From Old French meitié (“half”) (modern French moitié (“half”)), from Late Latin medietās (“centre, midpoint; half”), from Latin medius (“half; middle”) + -tās (from Proto-Indo-European *-teh₂ts (“suffix forming nouns indicating a state of being”)). Medius is ultimately derived from Proto-Indo-European *médʰyos (“middle”), possibly from *me-dʰi- (“among; with”), from *me (“in the middle of; among; with”). The word is a doublet of mediety.
- Hyphenation: moi‧e‧ty
moiety (plural moieties)
- A half.
- c. 1606–1607, William Shakespeare, “The Tragedie of Anthonie and Cleopatra”, in Mr. William Shakespeares Comedies, Histories, & Tragedies: Published According to the True Originall Copies (First Folio), London: Printed by Isaac Iaggard, and Ed[ward] Blount, published 1623, OCLC 606515358, [Act V, scene i], page 364, column 1:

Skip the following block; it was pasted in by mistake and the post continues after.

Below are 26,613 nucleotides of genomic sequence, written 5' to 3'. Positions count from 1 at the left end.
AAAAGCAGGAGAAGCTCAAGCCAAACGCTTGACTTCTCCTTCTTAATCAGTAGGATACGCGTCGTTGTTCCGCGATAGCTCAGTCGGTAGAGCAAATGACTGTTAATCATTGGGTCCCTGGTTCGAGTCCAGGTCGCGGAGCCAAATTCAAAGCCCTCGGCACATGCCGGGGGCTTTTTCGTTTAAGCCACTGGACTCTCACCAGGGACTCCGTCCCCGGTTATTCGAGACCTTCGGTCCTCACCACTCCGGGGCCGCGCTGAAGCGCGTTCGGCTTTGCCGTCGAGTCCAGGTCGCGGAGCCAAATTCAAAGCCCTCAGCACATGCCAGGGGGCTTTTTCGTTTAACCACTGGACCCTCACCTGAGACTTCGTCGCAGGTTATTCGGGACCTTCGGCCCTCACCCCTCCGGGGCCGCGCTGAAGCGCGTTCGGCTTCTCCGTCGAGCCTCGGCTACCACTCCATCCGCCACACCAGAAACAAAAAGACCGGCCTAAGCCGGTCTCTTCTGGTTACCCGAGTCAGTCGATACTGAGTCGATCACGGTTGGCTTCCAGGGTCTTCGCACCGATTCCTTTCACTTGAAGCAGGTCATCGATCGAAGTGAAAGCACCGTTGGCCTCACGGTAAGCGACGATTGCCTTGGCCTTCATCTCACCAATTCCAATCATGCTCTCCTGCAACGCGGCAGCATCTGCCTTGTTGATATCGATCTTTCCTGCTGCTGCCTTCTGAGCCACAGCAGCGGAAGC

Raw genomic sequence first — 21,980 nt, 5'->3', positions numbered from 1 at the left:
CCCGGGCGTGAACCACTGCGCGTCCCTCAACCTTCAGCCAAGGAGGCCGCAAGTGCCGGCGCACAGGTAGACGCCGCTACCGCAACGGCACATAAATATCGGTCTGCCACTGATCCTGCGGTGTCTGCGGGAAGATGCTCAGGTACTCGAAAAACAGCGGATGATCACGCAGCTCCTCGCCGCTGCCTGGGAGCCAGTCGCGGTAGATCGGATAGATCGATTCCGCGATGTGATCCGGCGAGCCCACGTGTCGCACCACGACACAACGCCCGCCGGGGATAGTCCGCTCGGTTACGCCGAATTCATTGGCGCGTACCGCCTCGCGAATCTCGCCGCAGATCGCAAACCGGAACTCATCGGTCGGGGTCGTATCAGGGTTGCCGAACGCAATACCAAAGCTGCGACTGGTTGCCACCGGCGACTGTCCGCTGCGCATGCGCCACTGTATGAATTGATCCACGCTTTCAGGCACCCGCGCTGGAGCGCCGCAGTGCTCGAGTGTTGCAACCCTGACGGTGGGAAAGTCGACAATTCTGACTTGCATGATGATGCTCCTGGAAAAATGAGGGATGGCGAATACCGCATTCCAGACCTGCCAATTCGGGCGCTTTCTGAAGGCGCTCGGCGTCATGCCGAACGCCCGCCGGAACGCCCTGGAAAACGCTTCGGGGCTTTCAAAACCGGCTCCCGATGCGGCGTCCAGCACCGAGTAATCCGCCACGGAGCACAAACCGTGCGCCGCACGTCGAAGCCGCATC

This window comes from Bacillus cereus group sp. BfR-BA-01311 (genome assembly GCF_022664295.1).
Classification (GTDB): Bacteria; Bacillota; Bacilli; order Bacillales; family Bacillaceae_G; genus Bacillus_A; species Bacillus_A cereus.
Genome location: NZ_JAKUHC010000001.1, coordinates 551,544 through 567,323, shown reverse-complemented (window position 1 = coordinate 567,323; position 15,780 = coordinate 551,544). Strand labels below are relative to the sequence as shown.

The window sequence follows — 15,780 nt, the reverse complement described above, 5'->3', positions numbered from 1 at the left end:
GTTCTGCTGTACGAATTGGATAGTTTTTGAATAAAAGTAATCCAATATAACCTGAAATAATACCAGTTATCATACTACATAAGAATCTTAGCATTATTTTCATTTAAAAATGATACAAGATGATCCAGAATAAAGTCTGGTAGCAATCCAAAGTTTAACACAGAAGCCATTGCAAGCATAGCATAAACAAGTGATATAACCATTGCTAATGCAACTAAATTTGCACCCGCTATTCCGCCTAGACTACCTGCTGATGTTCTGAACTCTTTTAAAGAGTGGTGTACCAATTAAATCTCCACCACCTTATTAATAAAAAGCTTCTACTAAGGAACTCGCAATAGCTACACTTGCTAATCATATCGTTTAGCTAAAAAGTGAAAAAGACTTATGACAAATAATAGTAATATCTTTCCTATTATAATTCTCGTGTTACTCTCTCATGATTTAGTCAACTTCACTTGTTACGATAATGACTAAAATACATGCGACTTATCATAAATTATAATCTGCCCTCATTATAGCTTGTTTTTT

- The death of Anthony / Is not a ſingle doome. In the name lay / A moity of the world.
- 1829, “The Progress of Zoology”, in T[homas] Crofton Croker, editor, The Christmas Box. An Annual Present to Young Persons, London: John Ebers and Co. 27 Old Bond Street; Philadelphia, Pa.: Thomas Wardle, OCLC 22874885, page 176:
- From New Holland the emeu, / With his better moiety, / Has paid a visit to the Zo- / ological Society.
- A share or portion, especially a smaller share.
- (anthropology) Each descent group in a culture which is divided exactly into two descent groups.
- (chemistry) A specific segment of a molecule.
- Aniline has both a phenyl and an amino moiety.
- moyity (obsolete)